- Excellent quality
- Very clean milk
- Cheap to use
I started by making oat milk, as it’s our drink of choice in our house. Rolled oats can be bought as cheaply as 95p for 1kg. As I make it, oat milk needs around 90g of oats per litre, which works out at just 9p per litre, plus the water (the cost of which is negligible). I used filtered water, through a Zero Water jug, as I wanted to remove any tap water taste from the final mix. Given that regular oat milk costs around £2 per litre in the supermarket, that’s quite a saving.
So, how does it taste? Unlike supermarket-bought milk, my milk needs a shake to mix everything together before pouring, otherwise it can be quite watery. And, there is some sediment collection at the bottom, so I tend to wash up the bottle when there’s around 50ml left.
I found my oat milk to be more subtle than the supermarket stuff, with less of a taste to it. For adding to coffee or cereal that’s a good thing, as the oat milk turns tea white or makes cereal easier to eat, without adding flavour of its own.
Depending on how you like it, there are some things you can try. Adding a pinch of salt can help bring out the flavour, while using a date or a teaspoon of sugar can add sweetness. Adding half a teaspoon of vanilla can help add a bit of flavour to the milk.
Next, I tried making cashew milk. Cashew nuts are much more expensive than oats, and work at around £1.50 for the 150g needed to make 1-litre of milk, based on ordinary supermarket costs. Buy in bulk and you may get the price down a little, but it’s not going to be a lot cheaper. That’s still cheaper than buying cashew milk in the supermarket, but not quite the same bargain that oat milk is.
Soaking the cashews overnight made them soft enough to blend with water. As cashews have a relatively high fat content, they created a creamier milk than oats. In fact, in texture and look, I thought that my cashew milk looked closer to real milk than my oat version.
There’s a slight hint of cashews in the final milk, but it’s a very subtle taste. I found this milk good for cooking and for use with cereal. Again, pitted dates, vanilla and salt can be added to taste.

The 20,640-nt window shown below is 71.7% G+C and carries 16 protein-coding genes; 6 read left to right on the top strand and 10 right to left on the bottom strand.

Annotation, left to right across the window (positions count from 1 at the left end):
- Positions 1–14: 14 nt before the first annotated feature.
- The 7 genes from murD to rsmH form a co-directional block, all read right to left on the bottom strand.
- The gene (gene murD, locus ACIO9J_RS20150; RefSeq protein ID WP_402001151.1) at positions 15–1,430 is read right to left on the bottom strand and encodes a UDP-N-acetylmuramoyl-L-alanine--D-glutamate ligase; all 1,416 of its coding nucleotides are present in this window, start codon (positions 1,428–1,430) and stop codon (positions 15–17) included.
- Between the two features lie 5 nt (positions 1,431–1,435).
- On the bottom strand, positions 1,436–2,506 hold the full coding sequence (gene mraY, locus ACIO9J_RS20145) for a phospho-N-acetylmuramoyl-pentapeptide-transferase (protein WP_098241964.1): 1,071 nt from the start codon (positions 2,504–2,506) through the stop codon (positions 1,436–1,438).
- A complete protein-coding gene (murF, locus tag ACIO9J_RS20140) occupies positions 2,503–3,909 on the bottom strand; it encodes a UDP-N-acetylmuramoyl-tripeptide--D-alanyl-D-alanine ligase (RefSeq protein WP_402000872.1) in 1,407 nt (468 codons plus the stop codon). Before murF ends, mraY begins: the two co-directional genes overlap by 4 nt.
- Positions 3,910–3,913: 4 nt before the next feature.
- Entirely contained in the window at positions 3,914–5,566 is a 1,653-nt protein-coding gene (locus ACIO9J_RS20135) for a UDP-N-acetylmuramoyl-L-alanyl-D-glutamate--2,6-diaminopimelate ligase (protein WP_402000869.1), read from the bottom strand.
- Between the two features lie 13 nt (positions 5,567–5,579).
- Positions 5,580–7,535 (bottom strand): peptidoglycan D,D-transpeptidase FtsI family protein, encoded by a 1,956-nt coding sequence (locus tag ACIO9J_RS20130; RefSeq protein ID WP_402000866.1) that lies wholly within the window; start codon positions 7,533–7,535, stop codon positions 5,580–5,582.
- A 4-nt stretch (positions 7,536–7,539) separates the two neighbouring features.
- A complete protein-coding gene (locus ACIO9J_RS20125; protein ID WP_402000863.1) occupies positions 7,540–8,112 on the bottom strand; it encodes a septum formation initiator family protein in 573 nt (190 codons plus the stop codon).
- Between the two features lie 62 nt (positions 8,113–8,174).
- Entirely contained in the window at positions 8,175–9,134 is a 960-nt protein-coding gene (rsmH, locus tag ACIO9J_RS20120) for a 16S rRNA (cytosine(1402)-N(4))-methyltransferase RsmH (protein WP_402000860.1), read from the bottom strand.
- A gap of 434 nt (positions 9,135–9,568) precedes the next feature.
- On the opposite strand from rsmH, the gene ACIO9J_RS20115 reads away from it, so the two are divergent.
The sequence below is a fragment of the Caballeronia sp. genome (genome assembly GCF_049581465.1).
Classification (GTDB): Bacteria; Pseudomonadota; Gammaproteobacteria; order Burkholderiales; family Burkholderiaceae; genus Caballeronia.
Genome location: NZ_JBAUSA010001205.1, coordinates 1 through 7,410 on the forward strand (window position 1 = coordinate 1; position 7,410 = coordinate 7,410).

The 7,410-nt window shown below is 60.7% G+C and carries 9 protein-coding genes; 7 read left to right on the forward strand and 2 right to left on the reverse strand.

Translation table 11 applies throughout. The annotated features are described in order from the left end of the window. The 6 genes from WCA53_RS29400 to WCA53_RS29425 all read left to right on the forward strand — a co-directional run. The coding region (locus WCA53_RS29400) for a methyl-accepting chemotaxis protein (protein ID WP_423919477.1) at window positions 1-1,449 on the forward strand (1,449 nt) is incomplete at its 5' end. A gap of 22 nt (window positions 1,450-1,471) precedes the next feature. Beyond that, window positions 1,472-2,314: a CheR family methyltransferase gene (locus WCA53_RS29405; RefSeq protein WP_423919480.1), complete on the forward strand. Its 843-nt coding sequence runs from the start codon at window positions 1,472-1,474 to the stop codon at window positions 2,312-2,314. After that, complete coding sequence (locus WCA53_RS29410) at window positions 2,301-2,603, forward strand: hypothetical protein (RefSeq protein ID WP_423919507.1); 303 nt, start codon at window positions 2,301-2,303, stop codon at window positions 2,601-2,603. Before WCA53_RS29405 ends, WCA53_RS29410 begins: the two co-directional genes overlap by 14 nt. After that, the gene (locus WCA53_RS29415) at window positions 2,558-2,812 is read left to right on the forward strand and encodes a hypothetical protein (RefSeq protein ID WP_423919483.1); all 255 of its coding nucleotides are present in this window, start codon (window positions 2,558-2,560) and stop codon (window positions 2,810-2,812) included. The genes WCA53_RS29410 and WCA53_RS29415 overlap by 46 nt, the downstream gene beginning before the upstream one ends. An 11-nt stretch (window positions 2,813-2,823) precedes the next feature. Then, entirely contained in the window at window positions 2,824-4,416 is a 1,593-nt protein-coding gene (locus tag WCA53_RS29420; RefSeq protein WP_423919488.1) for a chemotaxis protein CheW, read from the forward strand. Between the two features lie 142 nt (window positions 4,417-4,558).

Additional ingredients are what really sets supermarket plant milks aside from the ones you make at home. I personally prefer just simple ingredients, but if simple additives, such as salt, vanilla and sugar, can make a difference if you prefer a different taste.
Home-made plant milk is also likely to have lower calcium and vitamin D levels than supermarket-bought milk. Additives can make up the difference, but it’s possible to get these through different sources.
Should you buy it?
You want to save money: If you like plant milk but don’t like the supermarket cost or packaging waste, then this is a neat tool.
Supermarket quality: If you don’t drink a lot of plant milk or want a prepackaged product with all the vitamins and calcium included, this won’t be for you.
In terms of cost and simplicity, the Salter Plant Milk Maker makes it easy to make plant milk at home, at a lower cost than buying it (particularly oat milk, which is comically cheap to make).
Basic recipes give good results, but you can tweak and add additional ingredients to change the flavour and, if required, add vitamins and calcium. While plant milk can be made in a blender, the Salter Plant Milk Maker makes the job easier, even if the product is a little fiddly to clean up. Since reviewing this, I’ve stopped buying supermarket oat milk, and make my own at home.
How we test
We test every plant milk maker we review thoroughly over an extended period of time. We use standard tests to compare features properly. We’ll always tell you what we find. We never, ever, accept money to review a product.
Find out more about how we test in our ethics policy.
Used as our main milk maker for the review period
Tested with a variety of plant ingredients
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Yes, although its controls and performance are more limited than with a traditional blender.
No, the components all need to be hand washed and the main motor should not be submerged in water.